The Never-Ending Bailout…..
Watching Newsnight last night (as you do) it struck me, as it reported the details of yet another bail-out for the embattled Greek economy, that we are stuck in a never ending cycle of bailouts.
One of the thing’s that came out in the questioning of Christine Lagarde, head of the IMF, is that the private sector is escaping scot-free in terms of providing cash for these bailouts and this partially explains why governments are so keen to push them through. They bear the risk and therefore your not just bailing out the system, which in reality is totally knackered beyond reasonable belief, but your bailing out whichever respective governments head happens to be on the chopping block. We are told they are absolutely necessary – which they doubtless are to the governments who’s neck depends on them – but the fact is that they are not helping ordinary people who never seen any of the bailout cash.
Economically, this cycle cannot continue forever because what these bailouts are effectively doing is bleeding money out of the ‘real economy’ ie, (public sector) jobs and peoples pockets and burying it in a big hole, one that is never satisfied and demands constant refilling. This then will obviously start to effect the private sector as people spend and consume less; people their start to lose their jobs, spend and consume less (and conversely need support through welfare etc; thus increase government expenditure and debt) and that is a microcosm of why this crisis could well bring capitalism pretty much finally to its knees.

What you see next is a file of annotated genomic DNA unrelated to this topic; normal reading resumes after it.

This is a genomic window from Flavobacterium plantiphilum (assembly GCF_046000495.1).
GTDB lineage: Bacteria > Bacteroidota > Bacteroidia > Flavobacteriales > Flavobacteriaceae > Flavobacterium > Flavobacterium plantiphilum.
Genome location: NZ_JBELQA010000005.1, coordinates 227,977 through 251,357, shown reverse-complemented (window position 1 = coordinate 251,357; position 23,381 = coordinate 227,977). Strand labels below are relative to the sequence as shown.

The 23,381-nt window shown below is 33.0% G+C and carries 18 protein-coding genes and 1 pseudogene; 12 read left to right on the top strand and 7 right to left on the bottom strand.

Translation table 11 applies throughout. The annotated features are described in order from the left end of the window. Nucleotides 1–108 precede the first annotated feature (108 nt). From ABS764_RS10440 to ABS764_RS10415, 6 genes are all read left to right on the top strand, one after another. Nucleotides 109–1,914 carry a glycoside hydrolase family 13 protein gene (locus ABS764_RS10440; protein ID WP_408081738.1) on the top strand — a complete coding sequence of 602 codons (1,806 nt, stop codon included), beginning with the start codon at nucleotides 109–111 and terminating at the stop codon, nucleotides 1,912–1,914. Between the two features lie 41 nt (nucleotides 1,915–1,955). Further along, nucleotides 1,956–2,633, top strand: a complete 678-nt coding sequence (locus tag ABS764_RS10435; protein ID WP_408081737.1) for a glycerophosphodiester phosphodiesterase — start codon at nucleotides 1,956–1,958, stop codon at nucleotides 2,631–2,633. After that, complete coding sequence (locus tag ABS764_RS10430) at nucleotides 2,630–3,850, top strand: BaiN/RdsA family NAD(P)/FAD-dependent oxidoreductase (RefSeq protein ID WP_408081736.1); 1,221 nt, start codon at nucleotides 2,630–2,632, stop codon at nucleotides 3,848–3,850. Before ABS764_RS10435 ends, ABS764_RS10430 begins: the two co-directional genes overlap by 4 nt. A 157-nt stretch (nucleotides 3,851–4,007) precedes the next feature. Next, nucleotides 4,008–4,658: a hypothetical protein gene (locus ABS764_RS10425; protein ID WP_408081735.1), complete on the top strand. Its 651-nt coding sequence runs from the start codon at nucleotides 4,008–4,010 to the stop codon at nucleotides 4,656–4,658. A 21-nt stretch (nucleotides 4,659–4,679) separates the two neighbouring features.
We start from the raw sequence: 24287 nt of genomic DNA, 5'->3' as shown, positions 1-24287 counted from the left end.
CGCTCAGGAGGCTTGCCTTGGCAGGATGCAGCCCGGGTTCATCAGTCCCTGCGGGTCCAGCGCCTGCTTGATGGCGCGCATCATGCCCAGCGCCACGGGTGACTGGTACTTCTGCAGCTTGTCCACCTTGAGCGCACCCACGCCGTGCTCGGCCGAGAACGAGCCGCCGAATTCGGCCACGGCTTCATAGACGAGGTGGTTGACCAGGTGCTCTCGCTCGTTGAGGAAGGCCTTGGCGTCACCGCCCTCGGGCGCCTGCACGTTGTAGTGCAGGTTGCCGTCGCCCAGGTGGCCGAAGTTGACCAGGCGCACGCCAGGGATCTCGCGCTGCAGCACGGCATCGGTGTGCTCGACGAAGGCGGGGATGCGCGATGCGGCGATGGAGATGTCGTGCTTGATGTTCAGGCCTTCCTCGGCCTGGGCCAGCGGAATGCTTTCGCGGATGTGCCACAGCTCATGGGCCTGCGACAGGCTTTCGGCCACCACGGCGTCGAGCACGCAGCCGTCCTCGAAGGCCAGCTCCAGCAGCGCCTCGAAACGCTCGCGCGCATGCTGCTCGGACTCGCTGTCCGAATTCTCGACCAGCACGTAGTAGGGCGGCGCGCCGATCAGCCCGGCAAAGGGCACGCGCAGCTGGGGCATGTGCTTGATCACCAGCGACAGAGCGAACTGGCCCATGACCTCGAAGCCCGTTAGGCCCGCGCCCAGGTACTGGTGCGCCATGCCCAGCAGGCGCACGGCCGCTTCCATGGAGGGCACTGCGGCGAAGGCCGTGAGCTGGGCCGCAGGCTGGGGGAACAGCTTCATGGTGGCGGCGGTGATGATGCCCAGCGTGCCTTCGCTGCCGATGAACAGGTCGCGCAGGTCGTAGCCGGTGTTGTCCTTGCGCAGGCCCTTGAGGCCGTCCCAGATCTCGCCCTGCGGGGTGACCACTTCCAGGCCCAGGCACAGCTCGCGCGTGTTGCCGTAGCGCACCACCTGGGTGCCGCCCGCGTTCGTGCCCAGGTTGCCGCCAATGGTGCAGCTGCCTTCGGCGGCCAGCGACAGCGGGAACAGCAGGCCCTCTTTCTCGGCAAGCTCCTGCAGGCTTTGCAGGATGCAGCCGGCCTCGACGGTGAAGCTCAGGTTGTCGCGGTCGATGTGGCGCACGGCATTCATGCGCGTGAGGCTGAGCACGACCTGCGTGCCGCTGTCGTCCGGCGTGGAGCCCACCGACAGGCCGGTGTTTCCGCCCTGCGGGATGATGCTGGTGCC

In a specifically European context, this cycle and the necessity of continuing it is having a distinct side-effect – the crisis is bringing even tighter fiscal and economic and eventual political union into a single federal entity much closer. No doubt, the IMF, who seem extremely keen on this, will push the core European countries down this route and indeed, both George Osborne and Ed Balls are united in their approval. The left, will mistakenly, take this as an open invitation to run the other way; however, a Europe united beyond national borders would be a step-forward, even on capitalist terms, but its one that would need to be completed by through the democratisation of the European Union and it’s this that the left should divert its energies towards – not a narrow retreat into nationalism. Rather than look back, we have to be the people who chart the way forward and break this vicious circle which is propping up a completely failed system.